Rosemond says that kind of creative thinking keeps him excited about the music industry. “I love that it keeps me on my toes. I want to feel the challenge.”

A “blur figure” of a $100 bill that friends at the Brooklyn art collective MSCHF gifted to Rosemond.

What was it like growing up with a parent who was such a force in the music industry?

It was definitely an eye-opener. I like to say to people that I live in dog years because of the information and experience that I was privy to early on — the lingo, the conversations and the behind-the-scenes scenarios that I was able to experience. I have to give credit to all of that for where I am today success-wise.

What key lessons did you learn that you use today?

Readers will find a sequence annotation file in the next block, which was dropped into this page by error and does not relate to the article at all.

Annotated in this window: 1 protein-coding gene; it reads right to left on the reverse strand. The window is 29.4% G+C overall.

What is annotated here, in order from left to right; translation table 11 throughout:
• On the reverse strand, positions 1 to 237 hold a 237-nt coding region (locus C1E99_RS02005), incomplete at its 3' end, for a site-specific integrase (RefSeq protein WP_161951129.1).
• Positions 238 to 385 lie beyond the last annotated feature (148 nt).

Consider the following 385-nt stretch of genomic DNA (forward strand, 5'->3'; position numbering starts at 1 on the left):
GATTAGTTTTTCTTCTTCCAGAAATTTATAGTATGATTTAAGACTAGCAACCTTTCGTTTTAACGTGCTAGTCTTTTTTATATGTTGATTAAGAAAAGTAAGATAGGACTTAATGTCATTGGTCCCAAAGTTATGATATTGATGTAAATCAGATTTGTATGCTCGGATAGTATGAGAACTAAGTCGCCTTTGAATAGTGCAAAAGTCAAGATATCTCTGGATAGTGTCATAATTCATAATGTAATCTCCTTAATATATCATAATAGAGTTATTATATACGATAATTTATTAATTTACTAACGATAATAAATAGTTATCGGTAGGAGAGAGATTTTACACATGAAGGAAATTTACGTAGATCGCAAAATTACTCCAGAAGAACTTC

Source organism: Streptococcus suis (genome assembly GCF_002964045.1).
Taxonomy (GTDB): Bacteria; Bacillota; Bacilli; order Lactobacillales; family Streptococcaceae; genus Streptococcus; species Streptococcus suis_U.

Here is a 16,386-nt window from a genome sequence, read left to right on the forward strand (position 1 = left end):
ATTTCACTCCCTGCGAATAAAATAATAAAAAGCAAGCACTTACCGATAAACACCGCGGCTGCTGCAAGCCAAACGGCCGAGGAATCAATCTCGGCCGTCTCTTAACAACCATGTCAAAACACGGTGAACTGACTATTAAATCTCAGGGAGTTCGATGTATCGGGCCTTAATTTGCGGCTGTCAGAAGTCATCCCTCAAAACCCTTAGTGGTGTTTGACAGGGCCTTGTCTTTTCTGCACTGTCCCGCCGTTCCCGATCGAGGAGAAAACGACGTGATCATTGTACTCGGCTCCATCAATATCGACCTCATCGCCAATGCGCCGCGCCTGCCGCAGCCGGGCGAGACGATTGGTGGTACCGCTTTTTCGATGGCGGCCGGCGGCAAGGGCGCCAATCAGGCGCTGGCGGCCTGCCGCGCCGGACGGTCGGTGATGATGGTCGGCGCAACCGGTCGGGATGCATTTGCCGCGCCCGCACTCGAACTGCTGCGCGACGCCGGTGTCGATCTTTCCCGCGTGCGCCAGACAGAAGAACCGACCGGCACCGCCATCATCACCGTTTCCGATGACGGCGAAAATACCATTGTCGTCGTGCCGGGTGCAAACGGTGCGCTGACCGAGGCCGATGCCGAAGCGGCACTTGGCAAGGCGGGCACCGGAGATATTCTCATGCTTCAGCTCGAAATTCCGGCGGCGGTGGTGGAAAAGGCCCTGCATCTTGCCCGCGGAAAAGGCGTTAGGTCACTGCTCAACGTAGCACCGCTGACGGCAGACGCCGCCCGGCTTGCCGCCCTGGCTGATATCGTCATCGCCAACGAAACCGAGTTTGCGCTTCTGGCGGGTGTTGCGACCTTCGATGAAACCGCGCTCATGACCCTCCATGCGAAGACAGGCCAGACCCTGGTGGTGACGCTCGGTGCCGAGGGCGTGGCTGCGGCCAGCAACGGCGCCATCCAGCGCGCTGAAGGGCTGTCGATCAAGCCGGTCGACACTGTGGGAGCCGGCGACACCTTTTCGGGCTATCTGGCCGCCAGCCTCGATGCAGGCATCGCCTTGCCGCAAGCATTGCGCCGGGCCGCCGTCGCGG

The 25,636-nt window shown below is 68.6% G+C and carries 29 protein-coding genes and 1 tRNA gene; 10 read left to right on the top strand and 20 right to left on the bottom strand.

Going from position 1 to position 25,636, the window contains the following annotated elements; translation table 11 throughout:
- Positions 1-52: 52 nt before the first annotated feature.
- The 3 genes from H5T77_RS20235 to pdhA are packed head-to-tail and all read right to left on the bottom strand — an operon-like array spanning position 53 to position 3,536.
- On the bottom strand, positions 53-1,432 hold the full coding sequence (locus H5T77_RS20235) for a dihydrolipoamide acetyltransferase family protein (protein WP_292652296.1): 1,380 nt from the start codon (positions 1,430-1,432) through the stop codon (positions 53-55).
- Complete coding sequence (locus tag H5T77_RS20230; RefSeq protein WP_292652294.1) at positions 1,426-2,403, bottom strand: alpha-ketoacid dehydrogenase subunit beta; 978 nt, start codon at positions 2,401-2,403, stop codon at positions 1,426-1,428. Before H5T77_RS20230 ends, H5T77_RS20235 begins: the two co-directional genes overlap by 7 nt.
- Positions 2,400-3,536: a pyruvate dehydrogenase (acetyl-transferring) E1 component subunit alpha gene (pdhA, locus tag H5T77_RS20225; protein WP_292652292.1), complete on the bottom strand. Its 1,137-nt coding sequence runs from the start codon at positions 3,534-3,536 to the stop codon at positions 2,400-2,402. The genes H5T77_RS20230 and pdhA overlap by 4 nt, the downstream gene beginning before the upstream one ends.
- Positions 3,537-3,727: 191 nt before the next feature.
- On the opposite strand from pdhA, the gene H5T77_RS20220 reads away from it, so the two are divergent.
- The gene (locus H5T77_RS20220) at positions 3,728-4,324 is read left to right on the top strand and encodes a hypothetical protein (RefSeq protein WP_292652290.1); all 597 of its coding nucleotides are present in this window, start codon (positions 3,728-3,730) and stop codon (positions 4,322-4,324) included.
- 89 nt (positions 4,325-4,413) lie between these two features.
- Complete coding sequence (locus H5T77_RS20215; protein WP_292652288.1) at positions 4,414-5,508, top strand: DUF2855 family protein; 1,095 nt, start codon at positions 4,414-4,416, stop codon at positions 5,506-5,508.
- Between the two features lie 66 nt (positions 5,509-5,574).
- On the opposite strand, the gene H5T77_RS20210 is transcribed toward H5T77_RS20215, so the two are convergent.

To really listen and forever be a student. A lot of people come into this business quickly and feel like they know it all. No matter what artists my father represented, he still felt like a sponge; always learning new things. I carry that with me to this day.

How has being Jimmy Rosemond’s son affected the way people in the industry deal with you?

I would say that a lot of veterans look out for each other in the way that peers look out for each other. That has always been the spirit in the music industry. There hasn’t been much of a difference between my father being home and not being home.

How did you get into brokering publishing deals?

I always found myself in the same circle as songwriters and producers, who had income or pipeline hits and needed help. And through my relationships with Larry and Patrick — and having a good lawyer by my side — I was able to connect the dots. It’s also how I was able to kick off my company.